Albeit CEOs and leaders are often surrounded by people they are equally at risk of loneliness. Type ‘loneliness in leadership’ into Google today and it cites about 16 million results. Ask your peers how they feel, and you might also be surprised to find that many of them deal with lonely stages in their roles more often than you might think.
Acknowledging that you feel lonely is a great start to understanding more about you as an individual, being fully aware of your emotions and feelings, recognising your human behaviour rather than making the assumption you need to be superhuman. By accepting ‘feeling lonely’ presents in an influential role is a mindset shift and having the ability to see it as an experience not something to be fixed is a powerful tool to use.
CEOs and leaders are under constant pressure to perform and some consider downtime as wasted time. However, creating time on a weekly basis is immensely beneficial to help bring added clarity, confidence and understanding to focus on the strategic processes needed. By acknowledging it is as valuable as any other meeting and scheduling it in the diary means it will get the priority that is needed.
Reflection gives rise to better outcomes and higher credibility with corporate boards, leadership teams, workforces and other stakeholders. It will lead to better insights into not only innovation but also strategy and execution too. It takes structure, discipline and structure but creating a daily or weekly routine can reap immense rewards.
Overwhelm is a common problem that many CEOs and leaders deal with on a weekly if not daily basis. Being able to utilise tools to prioritise and identify milestones, together with breaking down projects, clarifying tasks, having clear and manageable communication lines will greatly reduce or eliminate overwhelm.
Scheduling time daily to evaluate your priorities and the necessary ‘to dos’ for the day must always come first. By focusing on three to five most important tasks (MITs) every day will always produce results rather than trying to complete twenty. By planning more and allocating time the feelings of anxiety, stress and overwhelm will be highly reduced and ultimately you will produce much better results.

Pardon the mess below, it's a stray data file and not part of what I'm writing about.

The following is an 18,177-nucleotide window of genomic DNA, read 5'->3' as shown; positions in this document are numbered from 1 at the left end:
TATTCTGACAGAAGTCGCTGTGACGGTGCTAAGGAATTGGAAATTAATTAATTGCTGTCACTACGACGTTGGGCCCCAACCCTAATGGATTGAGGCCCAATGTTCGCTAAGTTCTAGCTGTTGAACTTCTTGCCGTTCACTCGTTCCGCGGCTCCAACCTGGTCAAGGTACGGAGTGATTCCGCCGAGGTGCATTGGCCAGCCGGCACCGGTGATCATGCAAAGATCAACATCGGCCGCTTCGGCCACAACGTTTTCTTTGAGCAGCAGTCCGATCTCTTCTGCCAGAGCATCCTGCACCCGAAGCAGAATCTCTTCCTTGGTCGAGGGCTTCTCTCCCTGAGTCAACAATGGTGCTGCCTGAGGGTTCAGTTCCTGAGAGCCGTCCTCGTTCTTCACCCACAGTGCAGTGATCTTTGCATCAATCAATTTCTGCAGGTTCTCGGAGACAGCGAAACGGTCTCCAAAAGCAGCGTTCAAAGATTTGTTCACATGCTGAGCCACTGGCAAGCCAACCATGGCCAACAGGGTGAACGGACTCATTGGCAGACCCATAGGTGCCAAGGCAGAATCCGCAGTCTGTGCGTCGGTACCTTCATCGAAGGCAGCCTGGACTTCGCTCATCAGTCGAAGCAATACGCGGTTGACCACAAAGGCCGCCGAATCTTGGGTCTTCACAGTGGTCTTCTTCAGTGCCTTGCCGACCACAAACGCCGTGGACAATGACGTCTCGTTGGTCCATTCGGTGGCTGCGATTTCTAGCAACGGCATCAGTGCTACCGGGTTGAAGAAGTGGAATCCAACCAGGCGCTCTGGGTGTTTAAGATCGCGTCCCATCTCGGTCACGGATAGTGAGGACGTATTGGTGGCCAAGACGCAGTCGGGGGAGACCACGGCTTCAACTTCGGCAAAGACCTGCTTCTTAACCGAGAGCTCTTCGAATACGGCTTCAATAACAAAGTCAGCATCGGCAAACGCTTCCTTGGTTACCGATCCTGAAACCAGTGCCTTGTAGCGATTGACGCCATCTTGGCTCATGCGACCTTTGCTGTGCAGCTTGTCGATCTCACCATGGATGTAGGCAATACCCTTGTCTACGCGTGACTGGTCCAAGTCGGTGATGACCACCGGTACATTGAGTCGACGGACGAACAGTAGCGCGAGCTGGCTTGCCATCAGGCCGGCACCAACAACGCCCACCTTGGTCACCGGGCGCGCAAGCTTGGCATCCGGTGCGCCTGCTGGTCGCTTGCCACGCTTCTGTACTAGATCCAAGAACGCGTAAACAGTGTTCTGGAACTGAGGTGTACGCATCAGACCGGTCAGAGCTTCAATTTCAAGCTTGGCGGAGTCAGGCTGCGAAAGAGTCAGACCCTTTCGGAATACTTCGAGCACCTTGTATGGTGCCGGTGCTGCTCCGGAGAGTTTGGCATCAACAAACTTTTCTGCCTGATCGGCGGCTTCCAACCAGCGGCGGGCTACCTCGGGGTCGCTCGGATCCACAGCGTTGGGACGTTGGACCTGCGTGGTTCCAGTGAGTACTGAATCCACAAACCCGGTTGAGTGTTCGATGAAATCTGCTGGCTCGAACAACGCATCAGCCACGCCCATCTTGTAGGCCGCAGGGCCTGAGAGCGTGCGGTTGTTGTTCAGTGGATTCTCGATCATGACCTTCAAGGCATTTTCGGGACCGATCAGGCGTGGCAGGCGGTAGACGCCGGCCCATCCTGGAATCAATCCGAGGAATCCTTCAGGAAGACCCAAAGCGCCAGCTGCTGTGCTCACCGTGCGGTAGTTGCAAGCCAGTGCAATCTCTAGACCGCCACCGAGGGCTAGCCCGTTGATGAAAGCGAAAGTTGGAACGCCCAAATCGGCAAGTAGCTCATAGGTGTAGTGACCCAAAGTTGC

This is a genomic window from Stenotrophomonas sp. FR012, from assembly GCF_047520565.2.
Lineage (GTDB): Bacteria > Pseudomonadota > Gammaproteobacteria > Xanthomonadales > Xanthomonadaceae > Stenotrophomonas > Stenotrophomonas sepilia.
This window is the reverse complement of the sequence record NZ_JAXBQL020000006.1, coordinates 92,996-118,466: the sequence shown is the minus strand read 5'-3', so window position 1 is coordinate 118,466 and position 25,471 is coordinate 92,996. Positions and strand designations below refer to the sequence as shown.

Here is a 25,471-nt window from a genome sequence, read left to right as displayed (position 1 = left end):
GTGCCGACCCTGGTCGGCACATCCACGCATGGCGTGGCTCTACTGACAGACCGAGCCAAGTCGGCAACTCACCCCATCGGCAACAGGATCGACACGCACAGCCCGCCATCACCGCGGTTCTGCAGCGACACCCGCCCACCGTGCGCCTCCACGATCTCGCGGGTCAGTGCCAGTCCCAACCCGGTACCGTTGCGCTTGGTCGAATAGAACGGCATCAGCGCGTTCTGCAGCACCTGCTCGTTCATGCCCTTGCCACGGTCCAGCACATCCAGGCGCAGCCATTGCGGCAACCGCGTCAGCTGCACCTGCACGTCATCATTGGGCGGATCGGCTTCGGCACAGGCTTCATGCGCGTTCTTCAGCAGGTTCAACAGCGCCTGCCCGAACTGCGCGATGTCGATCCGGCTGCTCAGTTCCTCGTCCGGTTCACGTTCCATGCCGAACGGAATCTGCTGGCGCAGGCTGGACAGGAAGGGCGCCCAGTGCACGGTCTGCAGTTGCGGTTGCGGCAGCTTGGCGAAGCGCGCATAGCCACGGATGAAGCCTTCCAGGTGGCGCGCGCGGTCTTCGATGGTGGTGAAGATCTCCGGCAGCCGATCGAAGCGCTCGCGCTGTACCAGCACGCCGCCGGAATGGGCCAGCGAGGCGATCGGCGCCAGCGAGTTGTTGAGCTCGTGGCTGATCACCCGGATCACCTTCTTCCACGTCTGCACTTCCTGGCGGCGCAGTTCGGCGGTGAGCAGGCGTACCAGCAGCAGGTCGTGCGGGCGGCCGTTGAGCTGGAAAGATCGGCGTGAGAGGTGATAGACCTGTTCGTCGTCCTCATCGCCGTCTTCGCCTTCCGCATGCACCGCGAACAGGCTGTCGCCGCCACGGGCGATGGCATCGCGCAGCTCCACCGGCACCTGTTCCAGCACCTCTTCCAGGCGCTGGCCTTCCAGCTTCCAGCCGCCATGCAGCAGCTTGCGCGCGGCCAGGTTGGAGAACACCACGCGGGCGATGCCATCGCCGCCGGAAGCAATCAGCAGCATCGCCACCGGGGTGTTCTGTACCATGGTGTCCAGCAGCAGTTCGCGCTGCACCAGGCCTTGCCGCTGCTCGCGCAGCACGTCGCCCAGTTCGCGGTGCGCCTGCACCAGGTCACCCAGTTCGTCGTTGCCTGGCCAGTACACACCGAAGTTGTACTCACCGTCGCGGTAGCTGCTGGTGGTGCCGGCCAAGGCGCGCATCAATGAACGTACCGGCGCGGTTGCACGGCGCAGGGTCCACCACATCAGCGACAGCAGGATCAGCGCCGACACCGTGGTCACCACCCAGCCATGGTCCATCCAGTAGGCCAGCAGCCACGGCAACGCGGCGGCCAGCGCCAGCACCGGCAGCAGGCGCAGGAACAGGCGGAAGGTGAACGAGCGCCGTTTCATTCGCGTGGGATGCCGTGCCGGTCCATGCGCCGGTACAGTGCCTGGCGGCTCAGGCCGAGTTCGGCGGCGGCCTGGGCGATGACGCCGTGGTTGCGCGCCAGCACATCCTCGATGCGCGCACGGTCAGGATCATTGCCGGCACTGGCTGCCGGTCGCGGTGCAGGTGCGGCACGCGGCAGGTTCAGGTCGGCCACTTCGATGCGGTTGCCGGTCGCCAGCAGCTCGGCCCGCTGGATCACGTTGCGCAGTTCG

Many leaders struggle with navigating change no matter whether it is the organisation or the business sector. Having clear and concise communication with transparency is key to leading change. The timing and impact are tantamount to successfully manoeuvring change whilst ensuring trust is effectively and positively built upon within the team.
As the organisation seeks to gain added stability whilst maximising results it is important to eliminate unnecessary distractions when trying to balance creating an optimistic and exciting future.
Creating a clear vision of the organisation’s culture is imperative in the current economic climate and as your business grows. By capturing not only your opinion but that of the overall workforce will equally enhance and integrate a more visionary approach to nurturing and strengthening a dynamic, energetic and collaborative culture.
Building upon this process through continually learning and development with exceptional training for the team will equally bring significant rewards to the overall workforce and the organisation itself.
Defining legacy often presents the question – how can you grow into an effective business leader as the best version of yourself? Coupling the human need for personal growth and the service of others can present challenges when any CEO or leaders takes actions that don’t align with the organisation’s mission.
By defining your personal mission first, finding alignment between it and the organisation’s objectives and where action needs to be taken hopefully common ground can quickly be found. It is equally important that the management team have found added alignment too.
John Quincy Adams
Here are some of the key reasons my clients choose to work with me.